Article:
So during the buying process, understand what rights are necessary to upload videos into the system, and how those rights are granted. This sounds simple, but it can often be agonizingly complex, as permissions apply to a variety of hierarchical content and design-related functions and rights across multiple channels. If very few users contribute videos, it’s acceptable to assign these rights within the enterprise YouTube system itself. If thousands contribute, these rights should come from your corporate security system, which would take days of system configuration. Surprisingly, very few systems have a structured moderation workflow, so if this is essential, ask about it early.
You should also have a vision for where you want videos in the system to be viewable. Some systems are largely internally focused, and seem like they require a court order for public viewing of a video. Others enable public viewing via a simple checkbox that can be assigned by video or channel, and some take this a step further and can syndicate your videos to YouTube or other sites. Choose a system that suits your intended distribution, and if external viewing is a major component, make sure the system enables comments, social media links, ratings, and other interactivity that can attract more eyeballs.
You should also understand where you expect your employees to watch the videos from the system. If you have an existing portal, make sure the enterprise YouTube system integrates with that portal. All enterprise systems enable their own portals, but they vary significantly in terms of appearance and customizability. If you intend to use the portal, it becomes your corporate face, and it should share your branding and organizational look and feel. So you should ask about portal and player customizability, both overall and by channel, since sales might want a totally different look and feel than human resources or technical support.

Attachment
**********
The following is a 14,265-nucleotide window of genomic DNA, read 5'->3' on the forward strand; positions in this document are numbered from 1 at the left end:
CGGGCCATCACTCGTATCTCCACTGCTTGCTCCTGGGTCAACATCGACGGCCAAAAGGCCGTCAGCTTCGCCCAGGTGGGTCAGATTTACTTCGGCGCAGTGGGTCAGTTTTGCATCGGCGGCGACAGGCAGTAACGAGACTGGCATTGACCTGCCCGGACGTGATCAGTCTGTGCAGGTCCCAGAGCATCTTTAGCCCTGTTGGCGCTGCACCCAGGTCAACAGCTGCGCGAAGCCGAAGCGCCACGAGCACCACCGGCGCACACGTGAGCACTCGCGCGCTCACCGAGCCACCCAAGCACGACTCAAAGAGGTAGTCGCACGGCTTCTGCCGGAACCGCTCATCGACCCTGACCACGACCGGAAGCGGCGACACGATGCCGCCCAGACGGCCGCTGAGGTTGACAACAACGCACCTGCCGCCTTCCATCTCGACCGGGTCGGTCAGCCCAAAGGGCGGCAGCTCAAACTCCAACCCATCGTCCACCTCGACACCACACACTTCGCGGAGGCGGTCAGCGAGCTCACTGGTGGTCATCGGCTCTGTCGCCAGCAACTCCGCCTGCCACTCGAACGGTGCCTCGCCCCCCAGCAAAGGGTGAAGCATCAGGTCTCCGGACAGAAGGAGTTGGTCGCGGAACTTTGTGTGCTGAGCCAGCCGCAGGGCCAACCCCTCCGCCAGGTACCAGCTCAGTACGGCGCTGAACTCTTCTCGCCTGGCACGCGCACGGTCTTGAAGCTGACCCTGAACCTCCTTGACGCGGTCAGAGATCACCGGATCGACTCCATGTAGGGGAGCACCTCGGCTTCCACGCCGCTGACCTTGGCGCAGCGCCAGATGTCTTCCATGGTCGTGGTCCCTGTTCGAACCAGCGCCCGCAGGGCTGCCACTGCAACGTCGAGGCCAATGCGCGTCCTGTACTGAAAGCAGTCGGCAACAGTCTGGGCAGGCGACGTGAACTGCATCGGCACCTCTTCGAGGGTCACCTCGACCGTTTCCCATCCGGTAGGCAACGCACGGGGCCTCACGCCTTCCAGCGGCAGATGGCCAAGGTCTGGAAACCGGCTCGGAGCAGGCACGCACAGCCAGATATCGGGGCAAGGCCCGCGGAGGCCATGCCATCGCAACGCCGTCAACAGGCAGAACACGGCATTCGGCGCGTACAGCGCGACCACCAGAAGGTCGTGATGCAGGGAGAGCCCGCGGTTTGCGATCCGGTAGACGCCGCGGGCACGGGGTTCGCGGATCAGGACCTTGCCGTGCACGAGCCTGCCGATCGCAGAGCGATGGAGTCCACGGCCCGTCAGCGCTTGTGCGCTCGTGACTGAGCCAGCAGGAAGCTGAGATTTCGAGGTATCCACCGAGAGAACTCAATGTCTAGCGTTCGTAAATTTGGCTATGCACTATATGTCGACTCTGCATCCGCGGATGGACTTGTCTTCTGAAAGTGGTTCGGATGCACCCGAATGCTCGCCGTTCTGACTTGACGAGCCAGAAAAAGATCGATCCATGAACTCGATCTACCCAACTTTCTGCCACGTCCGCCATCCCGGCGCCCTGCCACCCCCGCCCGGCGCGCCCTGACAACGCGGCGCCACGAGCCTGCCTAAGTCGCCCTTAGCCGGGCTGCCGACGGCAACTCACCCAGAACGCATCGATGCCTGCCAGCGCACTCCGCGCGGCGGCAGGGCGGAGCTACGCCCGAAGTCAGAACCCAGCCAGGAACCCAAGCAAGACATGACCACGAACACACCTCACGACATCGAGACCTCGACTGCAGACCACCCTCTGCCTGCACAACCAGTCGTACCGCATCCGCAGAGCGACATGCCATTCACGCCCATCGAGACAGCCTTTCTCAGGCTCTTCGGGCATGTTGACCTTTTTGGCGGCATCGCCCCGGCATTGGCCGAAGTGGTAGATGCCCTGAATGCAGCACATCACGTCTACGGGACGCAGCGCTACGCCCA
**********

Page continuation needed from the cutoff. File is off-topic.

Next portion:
What Types of Content?
All systems support uploaded VOD files, but others enable many additional forms of content. For example, several enterprise YouTube vendors offer webcast products that integrate well with their YouTube systems, with webcasts automatically converting to VOD playback once complete. You can also invite viewers via the enterprise YouTube portal, providing a single face to multiple content types.
INXPO offers very tight integration between its enterprise YouTube Platform and XPOCAST webcasting product.
Other systems let you capture Skype calls as a content type, or use the system to initiate WebEx conferences, then invite viewers and record the conference. Some systems enable employees to record and edit presentations, or simple webcam videos, with online editing features to trim heads and tails and otherwise enhance their works. If these content types are important to your enterprise, make sure your candidate systems support them.
How’s The Video?
Surprisingly, not all enterprise YouTube systems enable adaptive streaming for all types of video. Some use adaptive for live, or webcasts, but not for VOD. Adaptive streaming is obviously essential to successful mobile delivery, and you should prioritize systems that deliver all content adaptively.
Speaking of mobile, while HTTP Live Streaming (HLS) works well for iOS, there is no one-size-fits-all solution for Android. DASH will be the best option over time, but it’s not yet universally supported in all Android versions. Older versions of Android are compatible with HLS, but playback has multiple issues. For this reason, some systems offer the ability to send a single MP4 file to older Android devices to ensure problem-free playback. Before choosing a system, you should definitely understand its Android delivery schema.